The Police Commission is expected to approve changes to the way the department handles racial profiling complaints.
The Los Angeles Police Commission will take up a proposal Tuesday to change the way the department handles accusations of racial profiling. That issue continues to plague police departments around the country.
Go back a decade, and the LAPD had little idea how to handle racial profiling – now called "biased policing" – to encompass other sorts of discrimination complaints.
"Some people said, 'How can you get into an officer's mind?,'" said Commander Richard Webb, head of the Internal Affairs Group at LAPD, which now investigates such complaints.
Webb says the department had no standard procedure for figuring out whether an officer, say, stopped a car because the driver was a certain race. The temptation was to look at statistics, but the expertise wasn't there, and there was no national consensus on how to even use such statistics.
"So what we started looking at was the constitutional implications of that stop," Webb says. "For example, was the stop legitimate, what were the officer's actions after the stop, did they search people."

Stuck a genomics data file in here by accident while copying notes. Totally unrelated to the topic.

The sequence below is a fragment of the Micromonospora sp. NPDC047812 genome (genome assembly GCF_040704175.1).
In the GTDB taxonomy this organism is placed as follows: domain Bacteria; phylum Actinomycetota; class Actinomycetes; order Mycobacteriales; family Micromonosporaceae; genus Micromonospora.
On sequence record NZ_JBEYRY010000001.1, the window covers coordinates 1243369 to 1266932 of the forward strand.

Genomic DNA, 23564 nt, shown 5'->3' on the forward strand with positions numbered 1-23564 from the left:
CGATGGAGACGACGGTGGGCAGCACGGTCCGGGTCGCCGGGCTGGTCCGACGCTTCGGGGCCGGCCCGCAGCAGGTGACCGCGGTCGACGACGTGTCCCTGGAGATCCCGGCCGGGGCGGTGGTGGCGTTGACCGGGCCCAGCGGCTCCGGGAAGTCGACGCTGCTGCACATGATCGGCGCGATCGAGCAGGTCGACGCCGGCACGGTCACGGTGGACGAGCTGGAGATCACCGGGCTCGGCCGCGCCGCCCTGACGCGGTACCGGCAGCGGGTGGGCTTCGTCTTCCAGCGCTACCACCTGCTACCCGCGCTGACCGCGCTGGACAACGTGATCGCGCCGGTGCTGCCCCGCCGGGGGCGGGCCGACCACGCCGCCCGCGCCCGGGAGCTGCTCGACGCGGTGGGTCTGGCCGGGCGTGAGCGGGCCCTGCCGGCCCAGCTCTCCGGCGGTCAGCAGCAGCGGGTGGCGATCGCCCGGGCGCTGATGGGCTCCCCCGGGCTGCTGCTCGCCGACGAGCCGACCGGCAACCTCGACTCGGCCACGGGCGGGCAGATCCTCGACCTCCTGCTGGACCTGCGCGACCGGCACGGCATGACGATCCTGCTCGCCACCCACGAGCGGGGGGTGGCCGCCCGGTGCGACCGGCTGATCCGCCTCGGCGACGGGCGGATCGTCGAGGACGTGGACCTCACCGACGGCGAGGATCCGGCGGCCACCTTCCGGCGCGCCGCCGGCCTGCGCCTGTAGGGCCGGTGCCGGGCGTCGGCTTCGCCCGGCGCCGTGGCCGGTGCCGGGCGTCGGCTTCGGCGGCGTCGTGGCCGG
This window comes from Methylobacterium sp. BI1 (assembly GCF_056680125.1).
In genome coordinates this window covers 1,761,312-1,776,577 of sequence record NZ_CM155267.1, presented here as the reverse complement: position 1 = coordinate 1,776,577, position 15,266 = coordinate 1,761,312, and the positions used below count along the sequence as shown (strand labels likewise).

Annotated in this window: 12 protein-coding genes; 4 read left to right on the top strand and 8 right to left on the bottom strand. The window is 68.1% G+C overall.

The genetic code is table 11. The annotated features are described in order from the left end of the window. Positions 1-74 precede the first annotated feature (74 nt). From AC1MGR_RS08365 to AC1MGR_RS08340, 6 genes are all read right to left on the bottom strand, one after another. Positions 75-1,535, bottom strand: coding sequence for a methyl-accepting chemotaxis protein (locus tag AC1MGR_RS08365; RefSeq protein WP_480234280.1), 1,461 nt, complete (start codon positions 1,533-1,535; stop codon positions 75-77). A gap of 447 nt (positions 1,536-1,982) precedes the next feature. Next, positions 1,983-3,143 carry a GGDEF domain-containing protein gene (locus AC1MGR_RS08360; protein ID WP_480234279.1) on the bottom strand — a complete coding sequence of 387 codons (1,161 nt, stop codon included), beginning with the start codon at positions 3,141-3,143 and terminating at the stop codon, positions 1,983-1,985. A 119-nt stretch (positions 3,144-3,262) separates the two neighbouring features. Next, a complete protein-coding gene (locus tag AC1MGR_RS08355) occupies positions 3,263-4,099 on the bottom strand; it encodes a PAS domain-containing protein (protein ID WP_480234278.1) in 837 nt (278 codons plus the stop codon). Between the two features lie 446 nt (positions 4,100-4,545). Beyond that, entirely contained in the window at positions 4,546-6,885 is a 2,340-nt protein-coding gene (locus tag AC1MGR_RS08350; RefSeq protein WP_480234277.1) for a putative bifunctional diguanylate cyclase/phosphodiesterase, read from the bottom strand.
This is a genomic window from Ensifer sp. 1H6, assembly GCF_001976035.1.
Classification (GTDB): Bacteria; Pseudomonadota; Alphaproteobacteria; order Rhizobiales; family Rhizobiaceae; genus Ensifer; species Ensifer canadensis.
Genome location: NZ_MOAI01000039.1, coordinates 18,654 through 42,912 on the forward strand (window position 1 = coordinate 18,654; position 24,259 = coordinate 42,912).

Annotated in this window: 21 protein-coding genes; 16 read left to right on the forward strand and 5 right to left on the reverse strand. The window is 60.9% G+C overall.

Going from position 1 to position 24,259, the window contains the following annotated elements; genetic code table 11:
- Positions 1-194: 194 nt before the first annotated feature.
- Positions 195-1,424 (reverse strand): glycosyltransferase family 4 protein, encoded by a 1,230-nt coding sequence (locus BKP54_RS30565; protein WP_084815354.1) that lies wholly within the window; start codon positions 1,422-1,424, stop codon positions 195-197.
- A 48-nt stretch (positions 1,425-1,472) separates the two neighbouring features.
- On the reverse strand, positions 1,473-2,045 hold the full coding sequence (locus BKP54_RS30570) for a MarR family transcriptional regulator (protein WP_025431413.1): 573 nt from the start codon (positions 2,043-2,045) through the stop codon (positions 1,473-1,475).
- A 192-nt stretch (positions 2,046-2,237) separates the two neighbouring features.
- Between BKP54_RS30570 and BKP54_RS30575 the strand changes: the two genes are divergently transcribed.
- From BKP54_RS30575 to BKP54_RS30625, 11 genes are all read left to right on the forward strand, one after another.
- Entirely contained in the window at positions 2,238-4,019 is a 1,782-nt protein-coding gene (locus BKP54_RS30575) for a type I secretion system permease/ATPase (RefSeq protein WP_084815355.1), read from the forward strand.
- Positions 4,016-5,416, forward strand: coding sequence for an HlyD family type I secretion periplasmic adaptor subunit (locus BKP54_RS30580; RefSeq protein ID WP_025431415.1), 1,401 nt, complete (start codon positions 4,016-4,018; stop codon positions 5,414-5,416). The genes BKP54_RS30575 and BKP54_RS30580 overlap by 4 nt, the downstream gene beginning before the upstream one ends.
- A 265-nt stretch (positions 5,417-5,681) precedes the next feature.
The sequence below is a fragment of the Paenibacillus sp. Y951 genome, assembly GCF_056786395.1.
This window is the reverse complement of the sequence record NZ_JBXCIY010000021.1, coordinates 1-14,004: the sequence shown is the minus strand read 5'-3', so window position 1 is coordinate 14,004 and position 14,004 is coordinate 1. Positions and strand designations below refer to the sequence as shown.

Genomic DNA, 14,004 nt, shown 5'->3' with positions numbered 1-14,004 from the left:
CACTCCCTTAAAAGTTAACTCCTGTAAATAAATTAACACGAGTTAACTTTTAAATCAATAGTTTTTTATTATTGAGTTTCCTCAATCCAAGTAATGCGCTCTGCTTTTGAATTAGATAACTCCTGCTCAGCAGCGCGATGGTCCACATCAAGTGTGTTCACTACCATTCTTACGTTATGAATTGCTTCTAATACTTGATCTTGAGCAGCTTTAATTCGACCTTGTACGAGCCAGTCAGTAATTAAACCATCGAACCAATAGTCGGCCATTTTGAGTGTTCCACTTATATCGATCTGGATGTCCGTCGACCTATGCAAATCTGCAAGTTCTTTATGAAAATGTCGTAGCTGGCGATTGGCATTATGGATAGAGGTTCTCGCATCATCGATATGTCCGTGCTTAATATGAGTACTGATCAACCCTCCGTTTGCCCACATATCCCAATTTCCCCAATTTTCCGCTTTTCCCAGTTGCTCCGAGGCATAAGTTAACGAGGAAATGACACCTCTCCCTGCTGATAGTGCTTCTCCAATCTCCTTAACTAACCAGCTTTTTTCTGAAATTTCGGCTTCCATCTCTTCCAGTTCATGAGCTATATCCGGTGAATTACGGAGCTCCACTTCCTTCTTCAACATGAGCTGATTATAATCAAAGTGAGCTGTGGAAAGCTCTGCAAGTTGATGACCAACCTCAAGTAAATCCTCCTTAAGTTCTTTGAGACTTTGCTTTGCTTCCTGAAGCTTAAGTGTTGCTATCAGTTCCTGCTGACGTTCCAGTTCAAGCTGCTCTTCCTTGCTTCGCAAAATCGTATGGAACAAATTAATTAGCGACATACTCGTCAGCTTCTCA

Photo by jondoeforty1 via Flickr Creative Commons
A 15-year LAPD veteran was found to be targeting Latino drivers for traffic stops, an internal police investigation has reportedly shown. It's the first time the LAPD found one if its own guilty of racial profiling, says the L.A. Times.
Patrick Smith, who was reportedly relieved of duty during the investigation, worked solo on motorcycle assignment in the West Traffic division where he was found to be stopping Latinos "based on their race and deliberately misidentifying some Latinos as white on his reports, presumably in an effort to conceal the fact that the people he pulled over were overwhelmingly Latino," according to sources, the Times reports.
LAPD Chief Charlie Beck signed off on the investigation's findings and Smith was ordered to a disciplinary hearing. At the hearing, the department will attempt to have him fired, said sources. A three-person board must hear the case and decide – the chief can not independently fire an officer.